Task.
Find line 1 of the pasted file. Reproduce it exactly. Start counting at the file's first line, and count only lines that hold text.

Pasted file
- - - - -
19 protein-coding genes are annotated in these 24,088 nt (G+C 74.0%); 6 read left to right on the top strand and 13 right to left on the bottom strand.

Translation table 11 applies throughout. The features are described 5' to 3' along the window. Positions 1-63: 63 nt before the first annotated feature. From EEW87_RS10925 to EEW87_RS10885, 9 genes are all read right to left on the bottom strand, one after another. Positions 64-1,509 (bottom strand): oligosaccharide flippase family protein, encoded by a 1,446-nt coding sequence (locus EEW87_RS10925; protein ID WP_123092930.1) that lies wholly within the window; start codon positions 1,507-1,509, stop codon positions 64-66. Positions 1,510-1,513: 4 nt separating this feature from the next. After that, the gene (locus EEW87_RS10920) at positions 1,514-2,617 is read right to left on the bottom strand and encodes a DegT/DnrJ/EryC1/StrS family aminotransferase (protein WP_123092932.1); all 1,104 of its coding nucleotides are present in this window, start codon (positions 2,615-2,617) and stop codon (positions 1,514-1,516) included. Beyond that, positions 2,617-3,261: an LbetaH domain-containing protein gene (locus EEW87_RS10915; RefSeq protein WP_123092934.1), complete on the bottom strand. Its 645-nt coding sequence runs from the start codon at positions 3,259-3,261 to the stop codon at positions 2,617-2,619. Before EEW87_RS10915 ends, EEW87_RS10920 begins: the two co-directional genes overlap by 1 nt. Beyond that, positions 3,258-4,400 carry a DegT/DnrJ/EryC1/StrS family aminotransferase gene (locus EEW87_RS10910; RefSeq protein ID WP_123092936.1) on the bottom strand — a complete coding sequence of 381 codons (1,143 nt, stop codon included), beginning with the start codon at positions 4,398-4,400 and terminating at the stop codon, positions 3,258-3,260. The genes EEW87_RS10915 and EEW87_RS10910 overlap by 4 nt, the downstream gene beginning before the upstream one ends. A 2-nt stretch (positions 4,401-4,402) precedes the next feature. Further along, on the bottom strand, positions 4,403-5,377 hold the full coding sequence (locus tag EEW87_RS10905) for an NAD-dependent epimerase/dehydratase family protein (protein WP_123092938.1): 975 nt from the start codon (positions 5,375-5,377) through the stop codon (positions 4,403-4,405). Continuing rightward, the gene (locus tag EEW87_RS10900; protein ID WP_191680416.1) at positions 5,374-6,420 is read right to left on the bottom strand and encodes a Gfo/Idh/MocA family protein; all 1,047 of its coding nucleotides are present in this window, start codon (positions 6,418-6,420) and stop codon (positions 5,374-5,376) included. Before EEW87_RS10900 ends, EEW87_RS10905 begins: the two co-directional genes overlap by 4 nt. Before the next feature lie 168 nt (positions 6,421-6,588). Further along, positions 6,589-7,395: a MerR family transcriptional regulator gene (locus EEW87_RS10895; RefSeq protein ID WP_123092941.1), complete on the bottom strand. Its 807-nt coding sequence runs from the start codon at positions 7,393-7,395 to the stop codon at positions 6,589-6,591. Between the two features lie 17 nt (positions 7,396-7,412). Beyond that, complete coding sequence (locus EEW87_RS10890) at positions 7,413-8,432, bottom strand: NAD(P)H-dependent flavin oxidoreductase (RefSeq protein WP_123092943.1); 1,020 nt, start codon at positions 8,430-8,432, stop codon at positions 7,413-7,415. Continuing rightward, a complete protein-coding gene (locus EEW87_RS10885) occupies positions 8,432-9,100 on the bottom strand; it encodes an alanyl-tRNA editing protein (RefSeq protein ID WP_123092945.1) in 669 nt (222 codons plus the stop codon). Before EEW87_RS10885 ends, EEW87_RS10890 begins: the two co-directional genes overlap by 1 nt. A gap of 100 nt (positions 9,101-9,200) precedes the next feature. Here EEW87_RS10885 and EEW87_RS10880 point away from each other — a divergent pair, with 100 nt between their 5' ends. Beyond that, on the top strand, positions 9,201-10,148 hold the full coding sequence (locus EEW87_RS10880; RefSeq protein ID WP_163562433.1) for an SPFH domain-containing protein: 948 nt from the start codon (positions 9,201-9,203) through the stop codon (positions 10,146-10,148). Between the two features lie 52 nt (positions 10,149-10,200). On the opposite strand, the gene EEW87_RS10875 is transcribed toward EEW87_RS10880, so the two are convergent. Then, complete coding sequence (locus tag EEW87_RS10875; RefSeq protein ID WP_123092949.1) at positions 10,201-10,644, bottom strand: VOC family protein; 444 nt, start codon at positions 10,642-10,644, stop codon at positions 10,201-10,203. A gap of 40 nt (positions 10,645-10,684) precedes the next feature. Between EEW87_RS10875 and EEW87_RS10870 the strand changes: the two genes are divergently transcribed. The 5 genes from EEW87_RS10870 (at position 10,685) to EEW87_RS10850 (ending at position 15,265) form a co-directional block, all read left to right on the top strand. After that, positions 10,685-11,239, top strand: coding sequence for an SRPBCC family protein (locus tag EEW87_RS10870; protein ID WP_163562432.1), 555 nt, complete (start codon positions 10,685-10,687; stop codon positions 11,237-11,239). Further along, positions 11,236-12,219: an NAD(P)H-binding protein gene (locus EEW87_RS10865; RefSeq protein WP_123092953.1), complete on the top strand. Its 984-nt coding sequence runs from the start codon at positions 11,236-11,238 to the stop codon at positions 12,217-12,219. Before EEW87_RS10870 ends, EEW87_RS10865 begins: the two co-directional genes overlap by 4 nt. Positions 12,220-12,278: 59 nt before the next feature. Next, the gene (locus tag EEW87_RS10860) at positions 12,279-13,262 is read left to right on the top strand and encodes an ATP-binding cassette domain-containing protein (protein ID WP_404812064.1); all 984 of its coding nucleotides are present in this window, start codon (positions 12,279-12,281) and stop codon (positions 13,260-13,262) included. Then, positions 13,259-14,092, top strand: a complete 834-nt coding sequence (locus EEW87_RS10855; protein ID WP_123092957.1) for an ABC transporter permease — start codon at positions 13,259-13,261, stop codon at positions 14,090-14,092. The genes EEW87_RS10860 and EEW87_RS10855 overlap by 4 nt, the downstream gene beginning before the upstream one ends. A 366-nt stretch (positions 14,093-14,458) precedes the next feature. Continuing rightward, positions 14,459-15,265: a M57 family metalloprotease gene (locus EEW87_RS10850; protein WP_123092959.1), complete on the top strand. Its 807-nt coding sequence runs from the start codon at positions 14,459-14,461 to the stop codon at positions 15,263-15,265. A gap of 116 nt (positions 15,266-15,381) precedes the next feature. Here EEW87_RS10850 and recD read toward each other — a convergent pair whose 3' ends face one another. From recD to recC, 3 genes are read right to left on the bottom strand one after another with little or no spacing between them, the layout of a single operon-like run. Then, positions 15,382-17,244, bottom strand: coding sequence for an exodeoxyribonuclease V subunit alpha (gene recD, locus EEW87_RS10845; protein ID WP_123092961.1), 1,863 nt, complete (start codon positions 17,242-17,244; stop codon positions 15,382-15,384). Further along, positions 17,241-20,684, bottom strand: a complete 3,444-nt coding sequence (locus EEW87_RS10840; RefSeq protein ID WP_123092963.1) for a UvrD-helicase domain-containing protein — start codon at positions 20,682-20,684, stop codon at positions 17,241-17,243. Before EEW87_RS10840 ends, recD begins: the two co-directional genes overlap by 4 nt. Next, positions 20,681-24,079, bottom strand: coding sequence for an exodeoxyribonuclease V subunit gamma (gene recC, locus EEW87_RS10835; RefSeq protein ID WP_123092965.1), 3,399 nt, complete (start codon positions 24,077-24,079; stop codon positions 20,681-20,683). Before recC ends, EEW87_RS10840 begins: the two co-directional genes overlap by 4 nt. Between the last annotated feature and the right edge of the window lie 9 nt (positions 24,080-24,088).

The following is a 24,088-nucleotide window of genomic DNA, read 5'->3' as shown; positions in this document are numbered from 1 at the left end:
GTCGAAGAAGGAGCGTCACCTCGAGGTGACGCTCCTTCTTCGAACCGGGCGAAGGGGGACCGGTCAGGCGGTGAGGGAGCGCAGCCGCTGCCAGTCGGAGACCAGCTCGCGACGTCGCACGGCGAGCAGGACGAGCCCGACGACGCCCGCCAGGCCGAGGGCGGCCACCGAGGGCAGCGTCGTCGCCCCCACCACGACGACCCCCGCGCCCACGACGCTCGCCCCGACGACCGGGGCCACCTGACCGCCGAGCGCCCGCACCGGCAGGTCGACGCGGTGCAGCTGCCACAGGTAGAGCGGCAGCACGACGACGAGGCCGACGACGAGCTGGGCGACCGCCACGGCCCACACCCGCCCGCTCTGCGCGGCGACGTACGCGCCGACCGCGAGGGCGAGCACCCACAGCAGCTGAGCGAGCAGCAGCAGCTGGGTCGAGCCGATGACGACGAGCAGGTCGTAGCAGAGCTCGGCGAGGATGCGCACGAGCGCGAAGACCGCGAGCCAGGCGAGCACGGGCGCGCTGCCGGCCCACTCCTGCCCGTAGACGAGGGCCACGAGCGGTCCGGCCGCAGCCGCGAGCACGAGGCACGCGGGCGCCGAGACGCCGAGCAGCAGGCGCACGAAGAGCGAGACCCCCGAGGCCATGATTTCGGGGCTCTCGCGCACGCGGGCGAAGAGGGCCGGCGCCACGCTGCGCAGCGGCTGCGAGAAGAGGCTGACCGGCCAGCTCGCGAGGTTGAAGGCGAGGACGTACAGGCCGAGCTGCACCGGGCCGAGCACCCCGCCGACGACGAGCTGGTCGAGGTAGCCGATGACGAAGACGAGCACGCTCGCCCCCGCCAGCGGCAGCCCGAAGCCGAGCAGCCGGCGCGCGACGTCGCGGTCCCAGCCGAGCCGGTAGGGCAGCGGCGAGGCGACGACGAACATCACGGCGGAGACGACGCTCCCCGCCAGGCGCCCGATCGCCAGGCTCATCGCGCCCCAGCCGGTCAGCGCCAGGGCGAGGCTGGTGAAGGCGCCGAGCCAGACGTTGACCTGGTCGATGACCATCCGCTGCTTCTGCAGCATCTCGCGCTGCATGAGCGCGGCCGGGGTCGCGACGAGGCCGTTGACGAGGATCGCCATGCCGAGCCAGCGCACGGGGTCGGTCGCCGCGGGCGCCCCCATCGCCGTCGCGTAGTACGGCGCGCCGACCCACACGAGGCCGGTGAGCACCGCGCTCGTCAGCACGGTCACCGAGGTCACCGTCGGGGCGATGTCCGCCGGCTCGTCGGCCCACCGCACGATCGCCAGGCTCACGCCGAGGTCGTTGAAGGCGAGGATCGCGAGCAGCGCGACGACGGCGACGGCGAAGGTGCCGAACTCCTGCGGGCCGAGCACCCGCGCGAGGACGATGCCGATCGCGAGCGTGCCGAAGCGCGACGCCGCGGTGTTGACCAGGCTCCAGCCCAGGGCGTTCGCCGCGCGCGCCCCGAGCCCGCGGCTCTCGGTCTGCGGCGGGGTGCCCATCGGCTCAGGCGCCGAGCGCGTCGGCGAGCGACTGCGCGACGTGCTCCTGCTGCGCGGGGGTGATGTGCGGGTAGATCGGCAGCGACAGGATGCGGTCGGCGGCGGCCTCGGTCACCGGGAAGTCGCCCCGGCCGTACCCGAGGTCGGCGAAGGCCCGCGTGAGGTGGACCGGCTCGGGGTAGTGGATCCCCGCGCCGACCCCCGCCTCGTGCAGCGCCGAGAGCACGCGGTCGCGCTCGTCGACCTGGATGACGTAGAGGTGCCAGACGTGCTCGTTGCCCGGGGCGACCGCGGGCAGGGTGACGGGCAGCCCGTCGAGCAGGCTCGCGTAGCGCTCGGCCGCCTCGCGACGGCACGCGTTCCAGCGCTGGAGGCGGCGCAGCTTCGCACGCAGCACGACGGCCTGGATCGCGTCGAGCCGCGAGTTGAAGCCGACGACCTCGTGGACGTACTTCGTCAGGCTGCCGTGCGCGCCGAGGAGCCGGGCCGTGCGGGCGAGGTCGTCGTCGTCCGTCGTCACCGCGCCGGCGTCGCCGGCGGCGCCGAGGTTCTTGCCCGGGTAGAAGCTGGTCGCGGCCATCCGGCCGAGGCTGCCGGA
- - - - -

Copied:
19 protein-coding genes are annotated in these 24,088 nt (G+C 74.0%); 6 read left to right on the top strand and 13 right to left on the bottom strand.